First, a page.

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The rain came down in buckets. I was only out there for what felt like a second and everything was wet, my socks were drenched, a pool had formed in my hoodie. I knew I needed to get under someones balcony or a bus stop to get out of the pour but I was soaked and it reminded me of a line my Grandfather would always say when someone offered him a drink; ‘what would you like to drink Falco?’ to which he would reply ‘Something wet please,' he was funny like that. It immediately brought a smile to my face and I thought how wet could I get now? So I ran.

I ran down that street as fast as I could. Cars slowed down as their wipers just weren't fast enough. My clothes were getting heavier and suddenly I was running in water, speed humps were my only refuge and only that was one foot of dry land. I thought ‘buckets’ not a correct meteorological term was about as much as it could rain at any given time but ‘bathtubs’ seemed to ensue and really I should have known better. I stopped to take it in and look up, don’t ever look up.

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I still won’t ever know what was the worst mistake I made. 1. Running like an idiot because of the woman I love. 2. Running in torrential rain after the events of two years ago 3. Running in the street 4. Looking up to the heavens. Indeed, they were all mistakes. They all culminated in darkness and then the constant beep of a heart monitor. Now if anyone ever tells you this is the scariest sound they’ve ever heard, like some in Ward B had recently stated to me, they clearly haven’t seen the light. I admit, it was scary, but when I woke to see and hear that heart monitor and I knew I was alive, it was such a beautiful sound and one I won’t ever forget.

As I turned from the heart monitor, I saw my Mother standing over me in an awful worry. I felt as if I was in trouble, like I did when I was a child. I knew that I had come through because Mum gave me a good old fashioned back hander. I’m still unsure which one brought me out of my coma, Mum’s back hander or the drugs they pumped into my veins.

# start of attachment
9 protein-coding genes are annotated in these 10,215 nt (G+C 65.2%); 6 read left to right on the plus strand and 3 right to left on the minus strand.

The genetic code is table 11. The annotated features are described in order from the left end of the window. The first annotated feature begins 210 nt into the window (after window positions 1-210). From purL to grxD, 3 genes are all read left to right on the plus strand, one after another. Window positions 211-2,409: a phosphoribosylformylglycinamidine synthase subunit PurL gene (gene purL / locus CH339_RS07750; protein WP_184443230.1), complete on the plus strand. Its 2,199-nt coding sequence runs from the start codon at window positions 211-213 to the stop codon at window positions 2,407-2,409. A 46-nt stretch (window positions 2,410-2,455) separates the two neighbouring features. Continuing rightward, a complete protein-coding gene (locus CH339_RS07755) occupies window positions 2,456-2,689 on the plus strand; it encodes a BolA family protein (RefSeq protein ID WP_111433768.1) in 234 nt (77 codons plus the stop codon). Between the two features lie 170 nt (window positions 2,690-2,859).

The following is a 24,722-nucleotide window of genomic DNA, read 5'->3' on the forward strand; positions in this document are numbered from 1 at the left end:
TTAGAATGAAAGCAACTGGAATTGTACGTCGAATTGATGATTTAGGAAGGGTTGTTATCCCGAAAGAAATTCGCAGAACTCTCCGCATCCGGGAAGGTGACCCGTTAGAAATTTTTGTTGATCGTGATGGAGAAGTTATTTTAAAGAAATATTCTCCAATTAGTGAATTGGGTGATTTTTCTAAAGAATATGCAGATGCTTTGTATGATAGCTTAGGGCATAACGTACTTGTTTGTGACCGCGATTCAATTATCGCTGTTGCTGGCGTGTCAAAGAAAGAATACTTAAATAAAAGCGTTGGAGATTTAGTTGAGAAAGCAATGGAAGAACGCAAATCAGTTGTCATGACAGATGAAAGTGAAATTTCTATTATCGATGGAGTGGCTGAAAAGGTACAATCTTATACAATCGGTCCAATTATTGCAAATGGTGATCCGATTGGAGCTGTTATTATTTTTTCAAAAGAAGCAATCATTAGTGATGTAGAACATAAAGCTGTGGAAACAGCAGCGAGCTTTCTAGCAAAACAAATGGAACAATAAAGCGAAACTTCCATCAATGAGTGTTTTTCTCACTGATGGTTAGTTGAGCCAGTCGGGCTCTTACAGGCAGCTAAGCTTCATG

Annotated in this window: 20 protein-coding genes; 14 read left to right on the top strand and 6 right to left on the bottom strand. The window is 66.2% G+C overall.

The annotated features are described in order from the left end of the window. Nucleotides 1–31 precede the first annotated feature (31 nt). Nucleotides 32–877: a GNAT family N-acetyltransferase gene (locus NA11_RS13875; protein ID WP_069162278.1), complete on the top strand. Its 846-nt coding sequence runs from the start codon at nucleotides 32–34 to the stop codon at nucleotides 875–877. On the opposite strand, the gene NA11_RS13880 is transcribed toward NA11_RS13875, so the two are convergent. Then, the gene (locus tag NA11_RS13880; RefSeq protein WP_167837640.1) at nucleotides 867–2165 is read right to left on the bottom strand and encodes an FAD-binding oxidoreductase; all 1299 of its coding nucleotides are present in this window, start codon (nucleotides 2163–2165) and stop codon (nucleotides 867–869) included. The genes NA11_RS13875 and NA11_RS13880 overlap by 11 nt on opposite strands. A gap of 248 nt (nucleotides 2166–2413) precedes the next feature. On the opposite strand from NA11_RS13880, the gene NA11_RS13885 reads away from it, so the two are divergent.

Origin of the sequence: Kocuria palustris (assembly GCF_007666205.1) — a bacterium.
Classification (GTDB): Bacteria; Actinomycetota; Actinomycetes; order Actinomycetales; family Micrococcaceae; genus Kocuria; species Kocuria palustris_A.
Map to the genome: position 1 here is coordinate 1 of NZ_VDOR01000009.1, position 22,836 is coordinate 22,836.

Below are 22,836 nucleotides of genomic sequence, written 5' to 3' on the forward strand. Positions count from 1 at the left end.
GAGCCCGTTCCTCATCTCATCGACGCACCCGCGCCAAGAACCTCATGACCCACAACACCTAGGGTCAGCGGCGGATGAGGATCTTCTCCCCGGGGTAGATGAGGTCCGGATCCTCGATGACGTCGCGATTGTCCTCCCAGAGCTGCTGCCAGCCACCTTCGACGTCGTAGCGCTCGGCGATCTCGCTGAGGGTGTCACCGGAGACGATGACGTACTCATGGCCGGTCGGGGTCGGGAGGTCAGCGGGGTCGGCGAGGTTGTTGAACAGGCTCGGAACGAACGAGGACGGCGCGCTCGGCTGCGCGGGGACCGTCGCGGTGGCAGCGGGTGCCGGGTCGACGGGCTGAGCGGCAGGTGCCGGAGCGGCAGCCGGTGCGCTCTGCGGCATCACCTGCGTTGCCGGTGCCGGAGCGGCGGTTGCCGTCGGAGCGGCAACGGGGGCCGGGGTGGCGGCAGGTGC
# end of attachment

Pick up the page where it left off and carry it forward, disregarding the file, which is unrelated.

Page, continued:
“Felix! What have you done now you idiot?” Mum said as she hid all worry.

I must tell you, that to respond to her very concerned question, I would first have to take off my oxygen mask, my arms were too heavy to move.

“You know you can’t swim” She replied to her own burning question.

Now I really had to get this mask off and set the record straight.

“Mum, the doctors said he drowned, meaning his lungs were full with fluid” Wes said from the chair next to me.

That’s my brother. My very loyal brother, we’re products of her really, so we learnt early to stick together and stand up for each other. He knew I wanted my mask off. He leaned over to carefully pull it down to one side.

“Heavy rain..running” I used up all my energy. I could only blink to respond now, but no one knew my blink signs, oh no, she has the floor now. Come on Wes, defend me.

“What is it with you kids?” She said. Mind you, I was 38 and Wes 35.

She continued, as you do when you have the floor. “You’re both a mess, always in trouble, what did I do wrong?” Remember this is probably not a question. There won’t be too many from here on in.

“Can’t you boys just find your feet?”

“It was easier in your day” Wes chipped in with.

Oh heaven. The flood gates have now officially opened. With ammunition in hand, she’s going to systematically shoot us down. So it went, the old lines, Wes was mouthed along to her rant.

“You have opportunities at your doorstep, you can literally be anything in this world” She went on.

I heard Wes utter under his breath sarcastically “literally? Say what you mean then.” I giggled, it hurt my lungs. It was worth it even though she didn’t hear it.

It continued “You’re good boys, why can’t you find girlfriend’s and keep them? On and off and on and off, settle down?”

Wes answered “Opportunity Mother, girls don’t want to settle these days.”

“I’m 67 now. Retired. Where are my grandkids? All my friends grandkids are finishing primary school!” Thankfully she was cut off.

The attending nurse came into the room. “Miss Falco, we need everyone to leave now”

“Why?” she retorted.

“Because your son has just woken from a coma, he needs not to be disturbed and we need to monitor his vital signs.” The nurse replied as she put her hand on Wes’ shoulder to usher him off the chair and out.

Mum put on her ‘around people’ voice “OK sweetie, we will just be outside then.”

The nurse ushered Mother outside and closed the door. She then walked over and gently placed my oxygen mask over my mouth and nose again.

“Are you okay?” she softly spoke.

I nodded and she leaned in closer. “Someone who is claiming to be your girlfriend is here and has been wanting to see you for the last week, you’ve been in a coma for 9 days now, I’ll let you think about if you want to see her or not, she seems very nice.”

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